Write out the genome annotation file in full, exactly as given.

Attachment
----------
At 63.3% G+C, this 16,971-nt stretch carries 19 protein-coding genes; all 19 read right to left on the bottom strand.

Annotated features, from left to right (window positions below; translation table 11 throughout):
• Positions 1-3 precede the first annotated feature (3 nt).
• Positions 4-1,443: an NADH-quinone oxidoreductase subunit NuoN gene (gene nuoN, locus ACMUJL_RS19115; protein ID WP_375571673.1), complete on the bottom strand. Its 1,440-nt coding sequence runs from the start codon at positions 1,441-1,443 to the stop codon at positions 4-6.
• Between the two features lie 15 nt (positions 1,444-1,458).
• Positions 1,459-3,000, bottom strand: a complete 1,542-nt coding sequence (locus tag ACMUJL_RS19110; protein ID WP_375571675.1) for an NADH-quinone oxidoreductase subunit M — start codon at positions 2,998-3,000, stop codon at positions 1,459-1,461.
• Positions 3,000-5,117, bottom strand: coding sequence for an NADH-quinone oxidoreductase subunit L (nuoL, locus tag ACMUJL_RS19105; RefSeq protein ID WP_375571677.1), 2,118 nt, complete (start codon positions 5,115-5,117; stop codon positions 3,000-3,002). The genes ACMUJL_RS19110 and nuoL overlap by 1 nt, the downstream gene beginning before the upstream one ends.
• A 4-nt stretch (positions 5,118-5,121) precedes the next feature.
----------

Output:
At 63.3% G+C, this 16,971-nt stretch carries 19 protein-coding genes; all 19 read right to left on the bottom strand.

Annotated features, from left to right (window positions below; translation table 11 throughout):
• Positions 1-3 precede the first annotated feature (3 nt).
• Positions 4-1,443: an NADH-quinone oxidoreductase subunit NuoN gene (gene nuoN, locus ACMUJL_RS19115; protein ID WP_375571673.1), complete on the bottom strand. Its 1,440-nt coding sequence runs from the start codon at positions 1,441-1,443 to the stop codon at positions 4-6.
• Between the two features lie 15 nt (positions 1,444-1,458).
• Positions 1,459-3,000, bottom strand: a complete 1,542-nt coding sequence (locus tag ACMUJL_RS19110; protein ID WP_375571675.1) for an NADH-quinone oxidoreductase subunit M — start codon at positions 2,998-3,000, stop codon at positions 1,459-1,461.
• Positions 3,000-5,117, bottom strand: coding sequence for an NADH-quinone oxidoreductase subunit L (nuoL, locus tag ACMUJL_RS19105; RefSeq protein ID WP_375571677.1), 2,118 nt, complete (start codon positions 5,115-5,117; stop codon positions 3,000-3,002). The genes ACMUJL_RS19110 and nuoL overlap by 1 nt, the downstream gene beginning before the upstream one ends.
• A 4-nt stretch (positions 5,118-5,121) precedes the next feature.